“I’m Banana,” Banana announced, holding out her hand as well after shifting the block to her left hand.
“I’m Carlos. Nice to meet you, Banana.” Martinez leaned down to shake Banana’s hand, and she seemed star-struck by him. I didn’t blame her as I was pretty awed by him myself.
“Are you the man my auntie likes as other than a friend?” Banana asked innocently, causing me to choke yet again. Martinez looked as if he wanted to laugh, but he kept his composure.
“Ok, I better be going,” I said before Martinez could respond. “I’ll see you back at the apartment, Matt. Don’t forget to bring Banana along.” I went with Martinez to his car, resisting the urge to look behind me. I knew they were standing there like a demented version of a Rockwell painting, but I didn’t need to see it.
“Sorry about that,” I said as soon as we were safely away from the house. “They can be a bit intense.”
“That’s nothing,” Martinez scoffed, waving a hand. “You should have met my mother in her prime. She would have put your mother to shame.” My heart leapt at his words, even though he had said it offhandedly and his mother was dead. Just the thought that he wanted me to meet her meant something, didn’t it?
I rehashed my visions on the way over to the apartment. Martinez told me that a few of his officers—including Johnson—were starting to believe that I wasn’t a total fraud. He didn’t say anything about Daily, but I knew it’d be a cold day in hell before she admitted that I had powers. Martinez refrained from asking what I was going to show him, which demonstrated admirable restraint on his part. It was a relaxed drive, and I realized that felt comfortable with him. I’d have to watch that.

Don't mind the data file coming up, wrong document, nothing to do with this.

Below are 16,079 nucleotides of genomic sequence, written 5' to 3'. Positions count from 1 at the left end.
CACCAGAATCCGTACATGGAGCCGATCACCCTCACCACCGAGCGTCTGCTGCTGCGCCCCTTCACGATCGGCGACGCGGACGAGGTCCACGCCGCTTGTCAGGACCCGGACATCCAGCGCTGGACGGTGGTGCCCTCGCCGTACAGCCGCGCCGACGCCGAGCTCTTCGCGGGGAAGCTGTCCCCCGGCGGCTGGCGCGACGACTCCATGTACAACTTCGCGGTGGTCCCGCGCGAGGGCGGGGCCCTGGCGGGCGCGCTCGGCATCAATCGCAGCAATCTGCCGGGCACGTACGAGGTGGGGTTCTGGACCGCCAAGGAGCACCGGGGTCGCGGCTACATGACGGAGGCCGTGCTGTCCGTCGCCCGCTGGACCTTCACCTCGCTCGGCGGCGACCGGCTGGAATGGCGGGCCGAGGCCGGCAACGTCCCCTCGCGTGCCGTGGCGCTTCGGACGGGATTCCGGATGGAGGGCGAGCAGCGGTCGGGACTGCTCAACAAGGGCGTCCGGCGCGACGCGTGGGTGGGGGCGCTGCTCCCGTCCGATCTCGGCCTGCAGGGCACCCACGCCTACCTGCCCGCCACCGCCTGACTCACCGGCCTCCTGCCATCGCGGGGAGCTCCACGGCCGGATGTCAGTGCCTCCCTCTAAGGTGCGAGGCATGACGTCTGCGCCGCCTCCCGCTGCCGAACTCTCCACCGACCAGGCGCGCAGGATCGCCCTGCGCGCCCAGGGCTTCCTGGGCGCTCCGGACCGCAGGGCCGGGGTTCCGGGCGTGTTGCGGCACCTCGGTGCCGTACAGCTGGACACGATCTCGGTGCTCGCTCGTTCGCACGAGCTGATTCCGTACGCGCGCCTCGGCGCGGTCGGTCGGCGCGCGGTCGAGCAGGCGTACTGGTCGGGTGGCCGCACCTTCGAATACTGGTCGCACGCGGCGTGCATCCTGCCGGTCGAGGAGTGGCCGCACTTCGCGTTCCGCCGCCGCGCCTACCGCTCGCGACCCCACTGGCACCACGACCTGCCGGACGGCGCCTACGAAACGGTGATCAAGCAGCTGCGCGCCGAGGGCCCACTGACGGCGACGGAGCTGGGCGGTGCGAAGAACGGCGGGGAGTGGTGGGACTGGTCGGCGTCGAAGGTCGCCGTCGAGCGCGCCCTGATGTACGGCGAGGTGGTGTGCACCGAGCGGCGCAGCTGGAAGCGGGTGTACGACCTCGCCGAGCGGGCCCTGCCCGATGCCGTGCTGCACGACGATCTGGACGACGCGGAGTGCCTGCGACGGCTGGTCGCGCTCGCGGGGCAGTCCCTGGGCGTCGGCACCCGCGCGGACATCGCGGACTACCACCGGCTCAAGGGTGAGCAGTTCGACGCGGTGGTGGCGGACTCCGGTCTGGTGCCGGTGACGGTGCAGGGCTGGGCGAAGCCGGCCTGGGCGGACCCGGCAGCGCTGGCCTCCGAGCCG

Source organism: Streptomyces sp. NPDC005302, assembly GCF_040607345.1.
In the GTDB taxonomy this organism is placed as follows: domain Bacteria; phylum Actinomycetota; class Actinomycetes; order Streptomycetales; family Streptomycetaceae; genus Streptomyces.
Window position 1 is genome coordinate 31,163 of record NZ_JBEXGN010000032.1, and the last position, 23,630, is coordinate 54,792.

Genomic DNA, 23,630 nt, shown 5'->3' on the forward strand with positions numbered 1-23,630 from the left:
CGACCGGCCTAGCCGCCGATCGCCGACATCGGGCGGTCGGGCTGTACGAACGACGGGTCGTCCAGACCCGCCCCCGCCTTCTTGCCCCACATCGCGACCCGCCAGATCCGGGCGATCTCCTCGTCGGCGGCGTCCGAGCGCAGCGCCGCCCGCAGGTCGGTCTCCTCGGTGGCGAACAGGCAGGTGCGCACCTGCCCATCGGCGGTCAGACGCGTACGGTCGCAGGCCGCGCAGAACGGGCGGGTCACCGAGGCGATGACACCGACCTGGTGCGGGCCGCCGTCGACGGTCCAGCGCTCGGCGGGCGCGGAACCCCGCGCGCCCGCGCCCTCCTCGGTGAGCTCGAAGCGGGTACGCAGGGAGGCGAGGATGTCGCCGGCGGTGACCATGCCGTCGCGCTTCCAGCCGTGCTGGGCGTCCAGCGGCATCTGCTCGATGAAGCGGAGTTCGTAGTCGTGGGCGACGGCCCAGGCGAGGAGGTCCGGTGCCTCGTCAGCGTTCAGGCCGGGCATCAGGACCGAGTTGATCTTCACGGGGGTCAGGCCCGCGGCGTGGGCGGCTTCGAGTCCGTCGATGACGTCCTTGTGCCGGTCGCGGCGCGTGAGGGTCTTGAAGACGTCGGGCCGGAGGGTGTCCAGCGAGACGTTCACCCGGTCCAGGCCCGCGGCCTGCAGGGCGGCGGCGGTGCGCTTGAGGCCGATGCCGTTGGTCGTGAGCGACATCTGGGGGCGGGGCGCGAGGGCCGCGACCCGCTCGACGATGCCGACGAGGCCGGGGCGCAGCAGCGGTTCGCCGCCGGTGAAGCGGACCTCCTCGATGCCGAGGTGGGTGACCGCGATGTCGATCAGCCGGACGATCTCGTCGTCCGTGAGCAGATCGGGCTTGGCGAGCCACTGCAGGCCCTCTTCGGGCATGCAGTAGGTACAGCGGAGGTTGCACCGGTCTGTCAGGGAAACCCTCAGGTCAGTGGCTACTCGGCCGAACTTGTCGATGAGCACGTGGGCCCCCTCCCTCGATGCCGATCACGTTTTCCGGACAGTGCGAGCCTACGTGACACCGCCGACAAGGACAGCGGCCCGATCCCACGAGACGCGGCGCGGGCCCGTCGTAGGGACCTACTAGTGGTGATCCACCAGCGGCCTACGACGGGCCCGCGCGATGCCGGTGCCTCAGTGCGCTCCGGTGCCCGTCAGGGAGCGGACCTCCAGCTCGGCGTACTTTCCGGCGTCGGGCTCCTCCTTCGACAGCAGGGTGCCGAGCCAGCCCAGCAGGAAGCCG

“Ok, now that we’re here. What do you want to show me?” Even though Martinez used a professional tone, there was a hint of salaciousness to his words. I looked at him, but his face was bland.
“Would you like something to drink? Water? A beer? No, you can’t drink on duty.” Now that he was in my apartment, I was having second thoughts about showing him the blackmail envelope. Oh, I knew I had to show it to him, but I regretted that I hadn’t shown it to him earlier. How was I going to explain my lapse in judgment?
“Stop stalling, Scarlett,” Martinez said, placing his hand on my upper arm. I felt a zing go through my body at the contact, and I had to force myself to concentrate. “The sooner you show me whatever it is you need to show me, the sooner I can kiss you.”
“Why don’t you kiss me first?” I asked, stepping closer to him. I pressed my body against his, pleased to feel his immediate response.
“Business before pleasure,” Martinez replied, trying valiantly to resist my charms. He was no match for my breasts, however, and he succumbed to my kiss.
“Mmm, that was nice,” I breathed, my hormones running wildly. “Let’s skip the business and go right to the pleasure.” I leaned in to kiss him again, but he was able to control himself this time.
“Come on, Scarlett. I still have to go back to the office.” Martinez stroked my cheek once before letting me go. Despite his obvious arousal, he resumed his professional voice. “What is it you have to show me?” I contemplated trying to seduce him again, but I decided to face the music. After leading him to the living room and sitting him down, I went into my bedroom to get the envelope from Kayla’s place.
“Here,” I blurted out, handing him the envelope. “Uh, I found this at Kayla’s place.”